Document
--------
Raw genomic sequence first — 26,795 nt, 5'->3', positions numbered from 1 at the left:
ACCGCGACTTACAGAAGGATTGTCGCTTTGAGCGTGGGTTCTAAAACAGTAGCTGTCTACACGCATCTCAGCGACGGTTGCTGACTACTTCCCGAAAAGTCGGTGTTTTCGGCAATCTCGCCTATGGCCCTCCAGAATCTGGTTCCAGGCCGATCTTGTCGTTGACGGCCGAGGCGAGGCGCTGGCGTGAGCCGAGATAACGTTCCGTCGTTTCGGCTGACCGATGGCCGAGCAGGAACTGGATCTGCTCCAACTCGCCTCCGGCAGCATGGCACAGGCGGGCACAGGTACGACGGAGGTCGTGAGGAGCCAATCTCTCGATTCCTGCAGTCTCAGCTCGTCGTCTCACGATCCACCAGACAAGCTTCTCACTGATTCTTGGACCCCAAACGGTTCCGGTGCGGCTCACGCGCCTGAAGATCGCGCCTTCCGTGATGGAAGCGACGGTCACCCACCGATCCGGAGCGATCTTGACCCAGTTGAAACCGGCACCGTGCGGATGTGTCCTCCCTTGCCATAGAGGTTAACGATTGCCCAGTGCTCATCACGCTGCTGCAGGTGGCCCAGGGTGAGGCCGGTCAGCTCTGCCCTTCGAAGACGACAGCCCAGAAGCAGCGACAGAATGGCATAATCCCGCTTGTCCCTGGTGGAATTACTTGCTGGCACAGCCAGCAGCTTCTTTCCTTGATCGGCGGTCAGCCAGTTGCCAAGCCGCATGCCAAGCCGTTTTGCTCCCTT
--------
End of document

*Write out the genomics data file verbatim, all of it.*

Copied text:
Raw genomic sequence first — 26,795 nt, 5'->3', positions numbered from 1 at the left:
ACCGCGACTTACAGAAGGATTGTCGCTTTGAGCGTGGGTTCTAAAACAGTAGCTGTCTACACGCATCTCAGCGACGGTTGCTGACTACTTCCCGAAAAGTCGGTGTTTTCGGCAATCTCGCCTATGGCCCTCCAGAATCTGGTTCCAGGCCGATCTTGTCGTTGACGGCCGAGGCGAGGCGCTGGCGTGAGCCGAGATAACGTTCCGTCGTTTCGGCTGACCGATGGCCGAGCAGGAACTGGATCTGCTCCAACTCGCCTCCGGCAGCATGGCACAGGCGGGCACAGGTACGACGGAGGTCGTGAGGAGCCAATCTCTCGATTCCTGCAGTCTCAGCTCGTCGTCTCACGATCCACCAGACAAGCTTCTCACTGATTCTTGGACCCCAAACGGTTCCGGTGCGGCTCACGCGCCTGAAGATCGCGCCTTCCGTGATGGAAGCGACGGTCACCCACCGATCCGGAGCGATCTTGACCCAGTTGAAACCGGCACCGTGCGGATGTGTCCTCCCTTGCCATAGAGGTTAACGATTGCCCAGTGCTCATCACGCTGCTGCAGGTGGCCCAGGGTGAGGCCGGTCAGCTCTGCCCTTCGAAGACGACAGCCCAGAAGCAGCGACAGAATGGCATAATCCCGCTTGTCCCTGGTGGAATTACTTGCTGGCACAGCCAGCAGCTTCTTTCCTTGATCGGCGGTCAGCCAGTTGCCAAGCCGCATGCCAAGCCGTTTTGCTCCCTT